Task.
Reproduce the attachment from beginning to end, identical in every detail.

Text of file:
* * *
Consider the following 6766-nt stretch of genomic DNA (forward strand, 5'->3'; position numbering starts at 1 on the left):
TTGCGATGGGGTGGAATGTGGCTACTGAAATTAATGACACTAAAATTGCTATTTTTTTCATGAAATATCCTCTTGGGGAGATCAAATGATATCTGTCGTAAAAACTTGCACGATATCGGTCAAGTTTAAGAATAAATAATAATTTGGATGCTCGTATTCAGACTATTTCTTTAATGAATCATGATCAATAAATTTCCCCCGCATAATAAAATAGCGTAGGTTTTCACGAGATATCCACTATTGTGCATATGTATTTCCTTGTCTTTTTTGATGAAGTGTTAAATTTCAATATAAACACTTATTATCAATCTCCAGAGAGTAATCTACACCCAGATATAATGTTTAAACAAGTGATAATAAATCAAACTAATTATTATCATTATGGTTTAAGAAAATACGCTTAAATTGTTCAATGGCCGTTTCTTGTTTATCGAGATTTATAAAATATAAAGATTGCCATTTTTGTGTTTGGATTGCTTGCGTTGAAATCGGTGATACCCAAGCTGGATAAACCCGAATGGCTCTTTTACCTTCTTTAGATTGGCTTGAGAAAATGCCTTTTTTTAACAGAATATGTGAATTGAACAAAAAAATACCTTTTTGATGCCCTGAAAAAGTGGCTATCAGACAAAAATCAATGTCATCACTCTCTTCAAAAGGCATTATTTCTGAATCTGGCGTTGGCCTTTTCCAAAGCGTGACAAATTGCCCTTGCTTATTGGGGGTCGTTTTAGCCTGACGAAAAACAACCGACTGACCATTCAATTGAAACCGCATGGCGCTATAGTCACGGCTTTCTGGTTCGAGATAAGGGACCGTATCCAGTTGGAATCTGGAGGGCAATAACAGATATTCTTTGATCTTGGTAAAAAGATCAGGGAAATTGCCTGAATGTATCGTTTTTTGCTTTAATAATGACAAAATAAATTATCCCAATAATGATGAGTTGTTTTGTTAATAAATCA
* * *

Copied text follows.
Consider the following 6766-nt stretch of genomic DNA (forward strand, 5'->3'; position numbering starts at 1 on the left):
TTGCGATGGGGTGGAATGTGGCTACTGAAATTAATGACACTAAAATTGCTATTTTTTTCATGAAATATCCTCTTGGGGAGATCAAATGATATCTGTCGTAAAAACTTGCACGATATCGGTCAAGTTTAAGAATAAATAATAATTTGGATGCTCGTATTCAGACTATTTCTTTAATGAATCATGATCAATAAATTTCCCCCGCATAATAAAATAGCGTAGGTTTTCACGAGATATCCACTATTGTGCATATGTATTTCCTTGTCTTTTTTGATGAAGTGTTAAATTTCAATATAAACACTTATTATCAATCTCCAGAGAGTAATCTACACCCAGATATAATGTTTAAACAAGTGATAATAAATCAAACTAATTATTATCATTATGGTTTAAGAAAATACGCTTAAATTGTTCAATGGCCGTTTCTTGTTTATCGAGATTTATAAAATATAAAGATTGCCATTTTTGTGTTTGGATTGCTTGCGTTGAAATCGGTGATACCCAAGCTGGATAAACCCGAATGGCTCTTTTACCTTCTTTAGATTGGCTTGAGAAAATGCCTTTTTTTAACAGAATATGTGAATTGAACAAAAAAATACCTTTTTGATGCCCTGAAAAAGTGGCTATCAGACAAAAATCAATGTCATCACTCTCTTCAAAAGGCATTATTTCTGAATCTGGCGTTGGCCTTTTCCAAAGCGTGACAAATTGCCCTTGCTTATTGGGGGTCGTTTTAGCCTGACGAAAAACAACCGACTGACCATTCAATTGAAACCGCATGGCGCTATAGTCACGGCTTTCTGGTTCGAGATAAGGGACCGTATCCAGTTGGAATCTGGAGGGCAATAACAGATATTCTTTGATCTTGGTAAAAAGATCAGGGAAATTGCCTGAATGTATCGTTTTTTGCTTTAATAATGACAAAATAAATTATCCCAATAATGATGAGTTGTTTTGTTAATAAATCA